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ERIC Number: ED062789
Record Type: RIE
Publication Date: 1972-Apr-18
Pages: 23
Abstractor: N/A
Reference Count: 0
Effects of "Time-to-Task" Data on Performance in a College Media Course.
Colton, Frank V.
Within the framework of individualized instruction, a study explored: 1) the effects on performance when students either know or do not know how much time it has taken others to complete the same task, and 2) the importance of the concept of "peer tutor." Students enrolled in two sections of a class in utilization of educational media participated as subjects in the study; they were randomly assigned to either a group which received average "time-to-task" information for each task or a group which did not receive such information. The total amount of time taken by each group to complete each task of a component, and the grades received by each group were computed and the resultant means compared. Profile scores for each student were compiled, and students also indicated the names of two peers in the class who had been most helpful in achieving objectives. Results did not support the hypothesis that giving students time-to-task data would help their performance. However, the study showed a high positive correlation between a student's performance and his success in the eyes of other students as a peer tutor. (SH)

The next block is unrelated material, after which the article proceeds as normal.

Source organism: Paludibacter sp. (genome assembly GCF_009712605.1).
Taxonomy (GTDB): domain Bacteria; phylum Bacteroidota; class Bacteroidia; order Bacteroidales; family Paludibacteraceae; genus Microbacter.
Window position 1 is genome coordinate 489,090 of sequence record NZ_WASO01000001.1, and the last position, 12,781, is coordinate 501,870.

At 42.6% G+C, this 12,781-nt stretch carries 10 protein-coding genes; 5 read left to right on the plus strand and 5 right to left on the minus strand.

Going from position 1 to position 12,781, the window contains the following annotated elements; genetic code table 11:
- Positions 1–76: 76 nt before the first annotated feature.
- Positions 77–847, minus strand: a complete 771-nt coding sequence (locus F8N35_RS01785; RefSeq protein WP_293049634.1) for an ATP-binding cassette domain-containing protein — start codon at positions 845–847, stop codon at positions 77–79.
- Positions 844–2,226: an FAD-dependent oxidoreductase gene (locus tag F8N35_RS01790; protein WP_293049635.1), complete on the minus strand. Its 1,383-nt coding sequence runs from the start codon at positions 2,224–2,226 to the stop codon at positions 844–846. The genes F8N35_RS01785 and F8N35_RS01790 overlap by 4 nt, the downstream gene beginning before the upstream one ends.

Publication Type: N/A
Education Level: N/A
Audience: N/A
Language: N/A
Sponsor: N/A
Authoring Institution: Kentucky Univ., Lexington.
Note: Paper presented at the Association for Educational Communication and Technology Annual Meeting (Minneapolis, Minnesota, April 16-20, 1972)